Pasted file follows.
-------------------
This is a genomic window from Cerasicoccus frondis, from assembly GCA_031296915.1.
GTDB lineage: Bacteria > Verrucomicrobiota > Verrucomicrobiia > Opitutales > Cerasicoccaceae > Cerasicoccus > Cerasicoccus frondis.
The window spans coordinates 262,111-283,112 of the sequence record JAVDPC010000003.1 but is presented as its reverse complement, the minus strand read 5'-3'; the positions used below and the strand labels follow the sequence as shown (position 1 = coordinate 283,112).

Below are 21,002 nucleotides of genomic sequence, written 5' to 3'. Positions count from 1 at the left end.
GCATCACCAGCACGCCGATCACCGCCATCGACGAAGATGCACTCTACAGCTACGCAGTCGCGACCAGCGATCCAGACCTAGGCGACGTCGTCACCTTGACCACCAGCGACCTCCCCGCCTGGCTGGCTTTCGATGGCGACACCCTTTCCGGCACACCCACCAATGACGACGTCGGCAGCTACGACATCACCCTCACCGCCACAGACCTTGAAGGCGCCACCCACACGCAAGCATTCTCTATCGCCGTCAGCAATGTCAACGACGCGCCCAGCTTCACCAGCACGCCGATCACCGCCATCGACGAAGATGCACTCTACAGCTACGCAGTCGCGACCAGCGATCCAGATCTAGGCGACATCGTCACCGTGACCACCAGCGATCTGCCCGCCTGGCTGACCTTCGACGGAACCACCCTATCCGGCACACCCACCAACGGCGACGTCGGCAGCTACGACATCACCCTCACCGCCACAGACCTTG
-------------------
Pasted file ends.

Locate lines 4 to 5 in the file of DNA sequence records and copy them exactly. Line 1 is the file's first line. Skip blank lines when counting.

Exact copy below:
Below are 21,002 nucleotides of genomic sequence, written 5' to 3'. Positions count from 1 at the left end.
GCATCACCAGCACGCCGATCACCGCCATCGACGAAGATGCACTCTACAGCTACGCAGTCGCGACCAGCGATCCAGACCTAGGCGACGTCGTCACCTTGACCACCAGCGACCTCCCCGCCTGGCTGGCTTTCGATGGCGACACCCTTTCCGGCACACCCACCAATGACGACGTCGGCAGCTACGACATCACCCTCACCGCCACAGACCTTGAAGGCGCCACCCACACGCAAGCATTCTCTATCGCCGTCAGCAATGTCAACGACGCGCCCAGCTTCACCAGCACGCCGATCACCGCCATCGACGAAGATGCACTCTACAGCTACGCAGTCGCGACCAGCGATCCAGATCTAGGCGACATCGTCACCGTGACCACCAGCGATCTGCCCGCCTGGCTGACCTTCGACGGAACCACCCTATCCGGCACACCCACCAACGGCGACGTCGGCAGCTACGACATCACCCTCACCGCCACAGACCTTG